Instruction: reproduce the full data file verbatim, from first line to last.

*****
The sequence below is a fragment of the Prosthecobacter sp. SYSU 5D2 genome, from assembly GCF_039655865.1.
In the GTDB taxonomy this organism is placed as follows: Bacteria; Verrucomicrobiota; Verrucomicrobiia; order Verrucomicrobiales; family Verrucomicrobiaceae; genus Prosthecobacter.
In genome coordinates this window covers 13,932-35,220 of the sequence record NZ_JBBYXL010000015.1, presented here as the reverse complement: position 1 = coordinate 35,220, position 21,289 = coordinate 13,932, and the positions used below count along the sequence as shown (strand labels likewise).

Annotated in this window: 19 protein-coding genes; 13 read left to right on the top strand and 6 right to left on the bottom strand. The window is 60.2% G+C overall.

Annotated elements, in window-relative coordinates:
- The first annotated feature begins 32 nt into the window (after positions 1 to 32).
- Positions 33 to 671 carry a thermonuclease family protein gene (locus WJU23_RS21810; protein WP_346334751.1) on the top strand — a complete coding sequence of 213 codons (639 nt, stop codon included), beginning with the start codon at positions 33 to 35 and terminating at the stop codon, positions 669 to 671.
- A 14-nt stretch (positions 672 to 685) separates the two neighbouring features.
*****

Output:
The sequence below is a fragment of the Prosthecobacter sp. SYSU 5D2 genome, from assembly GCF_039655865.1.
In the GTDB taxonomy this organism is placed as follows: Bacteria; Verrucomicrobiota; Verrucomicrobiia; order Verrucomicrobiales; family Verrucomicrobiaceae; genus Prosthecobacter.
In genome coordinates this window covers 13,932-35,220 of the sequence record NZ_JBBYXL010000015.1, presented here as the reverse complement: position 1 = coordinate 35,220, position 21,289 = coordinate 13,932, and the positions used below count along the sequence as shown (strand labels likewise).

Annotated in this window: 19 protein-coding genes; 13 read left to right on the top strand and 6 right to left on the bottom strand. The window is 60.2% G+C overall.

Annotated elements, in window-relative coordinates:
- The first annotated feature begins 32 nt into the window (after positions 1 to 32).
- Positions 33 to 671 carry a thermonuclease family protein gene (locus WJU23_RS21810; protein WP_346334751.1) on the top strand — a complete coding sequence of 213 codons (639 nt, stop codon included), beginning with the start codon at positions 33 to 35 and terminating at the stop codon, positions 669 to 671.
- A 14-nt stretch (positions 672 to 685) separates the two neighbouring features.